Six frescoes believed to have been stolen within the Seventies returned to the Pompeii archaeological park-art-and-culture information, firstpost


The artwork squad unit of the Carabinieri police intercepted and confiscated them final yr as a part of ‘a wider investigation on the worldwide trafficking of archaeological items’, an announcement mentioned.

Six frescoes believed to have been stolen in the 1970s returned to the Pompeii archaeological park

The Pompeii Archaeological Park’s press launch exhibits a fresco depicting a heavily-armed gladiator standing victorious over his opponent gushing blood which has been found at Pompeii, Italy’s tradition ministry mentioned in October 2019. Illustration picture. AFP

Six frescoes hacked off from the ruins of historical Roman villas years in the past have been returned to the Pompeii archaeological park, Italian police mentioned on Tuesday.

Three of them – one depicting a cherub, one other a feminine dancer and the third the top of a lady – got here from two historical Roman homes in Stabia, a web site just a few kilometres from the principle Pompeii excavations.

They’re believed to have been stolen way back to the Seventies, smuggled out of Italy and bought to collectors in the USA, Switzerland and Britain.

The artwork squad unit of the Carabinieri police intercepted and confiscated them final yr as a part of “a wider investigation on the worldwide trafficking of archaeological items”, an announcement mentioned.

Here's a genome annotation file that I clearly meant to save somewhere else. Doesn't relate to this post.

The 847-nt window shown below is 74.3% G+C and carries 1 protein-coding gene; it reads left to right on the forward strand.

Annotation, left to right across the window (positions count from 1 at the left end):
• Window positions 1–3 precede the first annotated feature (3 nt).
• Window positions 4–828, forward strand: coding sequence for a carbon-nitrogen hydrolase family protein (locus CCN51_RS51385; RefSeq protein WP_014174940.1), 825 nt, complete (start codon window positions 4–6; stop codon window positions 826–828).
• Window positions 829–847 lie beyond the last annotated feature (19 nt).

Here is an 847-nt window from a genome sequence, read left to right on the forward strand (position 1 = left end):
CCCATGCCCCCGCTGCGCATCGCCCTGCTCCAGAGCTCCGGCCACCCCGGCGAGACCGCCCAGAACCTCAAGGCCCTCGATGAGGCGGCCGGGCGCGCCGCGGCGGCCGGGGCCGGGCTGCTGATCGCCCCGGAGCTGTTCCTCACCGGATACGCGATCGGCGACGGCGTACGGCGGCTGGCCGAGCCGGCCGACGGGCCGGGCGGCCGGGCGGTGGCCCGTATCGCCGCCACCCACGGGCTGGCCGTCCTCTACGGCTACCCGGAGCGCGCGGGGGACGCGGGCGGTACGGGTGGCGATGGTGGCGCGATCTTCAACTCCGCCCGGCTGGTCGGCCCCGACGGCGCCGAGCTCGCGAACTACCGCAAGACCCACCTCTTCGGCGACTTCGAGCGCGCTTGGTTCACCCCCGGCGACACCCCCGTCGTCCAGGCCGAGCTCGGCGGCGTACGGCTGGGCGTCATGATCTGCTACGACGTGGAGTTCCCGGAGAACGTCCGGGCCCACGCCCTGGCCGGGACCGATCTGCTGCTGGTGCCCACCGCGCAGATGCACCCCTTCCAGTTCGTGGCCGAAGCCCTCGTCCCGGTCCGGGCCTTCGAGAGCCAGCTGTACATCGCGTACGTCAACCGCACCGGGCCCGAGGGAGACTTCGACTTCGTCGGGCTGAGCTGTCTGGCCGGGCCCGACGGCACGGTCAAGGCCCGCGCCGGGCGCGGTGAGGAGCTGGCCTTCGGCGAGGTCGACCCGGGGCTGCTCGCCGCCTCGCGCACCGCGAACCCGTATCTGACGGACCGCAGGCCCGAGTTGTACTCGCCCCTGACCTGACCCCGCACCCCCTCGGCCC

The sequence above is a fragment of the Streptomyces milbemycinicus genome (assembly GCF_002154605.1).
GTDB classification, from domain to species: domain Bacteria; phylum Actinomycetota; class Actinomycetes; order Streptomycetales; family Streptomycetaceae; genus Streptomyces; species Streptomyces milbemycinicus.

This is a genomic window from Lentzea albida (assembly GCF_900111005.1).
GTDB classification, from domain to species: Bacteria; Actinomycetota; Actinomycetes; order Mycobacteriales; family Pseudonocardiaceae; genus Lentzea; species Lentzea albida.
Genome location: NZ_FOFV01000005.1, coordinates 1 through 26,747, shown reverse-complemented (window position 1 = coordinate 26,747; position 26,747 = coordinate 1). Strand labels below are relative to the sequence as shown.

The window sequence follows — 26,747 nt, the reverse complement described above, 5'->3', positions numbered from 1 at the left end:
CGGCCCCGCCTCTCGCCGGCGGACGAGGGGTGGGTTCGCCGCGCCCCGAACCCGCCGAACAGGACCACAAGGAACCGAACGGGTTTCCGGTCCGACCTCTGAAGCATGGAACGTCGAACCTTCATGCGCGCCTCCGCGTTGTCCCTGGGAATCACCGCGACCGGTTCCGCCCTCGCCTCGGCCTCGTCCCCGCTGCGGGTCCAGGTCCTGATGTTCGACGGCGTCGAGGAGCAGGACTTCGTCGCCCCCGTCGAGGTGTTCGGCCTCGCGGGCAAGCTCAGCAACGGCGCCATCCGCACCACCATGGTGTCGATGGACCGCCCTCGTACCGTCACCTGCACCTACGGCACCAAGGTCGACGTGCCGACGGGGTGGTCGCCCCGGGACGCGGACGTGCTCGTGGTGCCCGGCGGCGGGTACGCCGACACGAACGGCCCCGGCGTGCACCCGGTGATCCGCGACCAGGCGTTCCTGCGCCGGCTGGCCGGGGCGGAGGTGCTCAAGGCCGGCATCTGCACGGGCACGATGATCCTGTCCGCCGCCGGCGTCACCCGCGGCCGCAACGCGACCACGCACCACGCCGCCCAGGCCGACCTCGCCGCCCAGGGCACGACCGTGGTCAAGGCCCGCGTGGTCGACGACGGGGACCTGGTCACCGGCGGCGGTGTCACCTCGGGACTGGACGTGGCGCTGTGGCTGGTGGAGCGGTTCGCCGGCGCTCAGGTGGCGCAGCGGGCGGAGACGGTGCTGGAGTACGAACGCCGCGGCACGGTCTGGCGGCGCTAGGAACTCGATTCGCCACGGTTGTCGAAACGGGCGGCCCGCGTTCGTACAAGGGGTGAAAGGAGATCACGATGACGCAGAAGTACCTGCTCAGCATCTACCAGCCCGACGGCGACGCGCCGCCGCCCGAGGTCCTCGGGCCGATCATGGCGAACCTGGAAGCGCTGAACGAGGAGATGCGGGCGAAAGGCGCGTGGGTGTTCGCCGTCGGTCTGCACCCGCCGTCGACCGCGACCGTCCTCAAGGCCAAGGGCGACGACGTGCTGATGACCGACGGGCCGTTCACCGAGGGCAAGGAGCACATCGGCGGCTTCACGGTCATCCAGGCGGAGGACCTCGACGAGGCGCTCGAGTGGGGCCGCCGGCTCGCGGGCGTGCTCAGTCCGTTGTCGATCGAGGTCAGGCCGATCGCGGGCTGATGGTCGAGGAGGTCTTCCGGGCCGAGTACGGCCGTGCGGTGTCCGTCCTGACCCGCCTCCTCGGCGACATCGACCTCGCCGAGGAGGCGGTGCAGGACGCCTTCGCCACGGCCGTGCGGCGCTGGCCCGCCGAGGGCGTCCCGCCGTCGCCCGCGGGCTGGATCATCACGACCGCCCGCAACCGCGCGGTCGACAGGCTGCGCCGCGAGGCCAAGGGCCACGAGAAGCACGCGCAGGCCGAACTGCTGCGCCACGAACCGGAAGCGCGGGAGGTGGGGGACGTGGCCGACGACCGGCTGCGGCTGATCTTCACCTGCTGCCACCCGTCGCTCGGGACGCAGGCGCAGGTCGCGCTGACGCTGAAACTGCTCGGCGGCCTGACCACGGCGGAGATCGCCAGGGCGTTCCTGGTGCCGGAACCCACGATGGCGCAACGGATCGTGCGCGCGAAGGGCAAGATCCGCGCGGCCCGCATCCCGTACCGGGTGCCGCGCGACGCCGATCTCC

The opposite three frescoes had been discovered by police in 2012 in an unlawful dig in Civita Giuliana, round 700 meters northwest of Pompeii, earlier than thieves had time to take them away.

In the identical spot, which has since been taken over by official authorities, archaeologists discovered final yr the stays of two victims of the eruption of Mount Vesuvius, presumed to be of a younger slave and his older grasp.

Pompeii, situated close to Naples in southern Italy, is without doubt one of the archeological wonders of the world, because it holds the remarkably preserved stays of an historical Roman metropolis destroyed by the volcanic eruption of Vesuvius in 79 AD.

The ruins have survived to today after being coated for hundreds of years by a metres-thick layer of volcanic ash and mud, permitting a rare diploma of frozen-in-time preservation each of metropolis buildings and of residents unable to flee.



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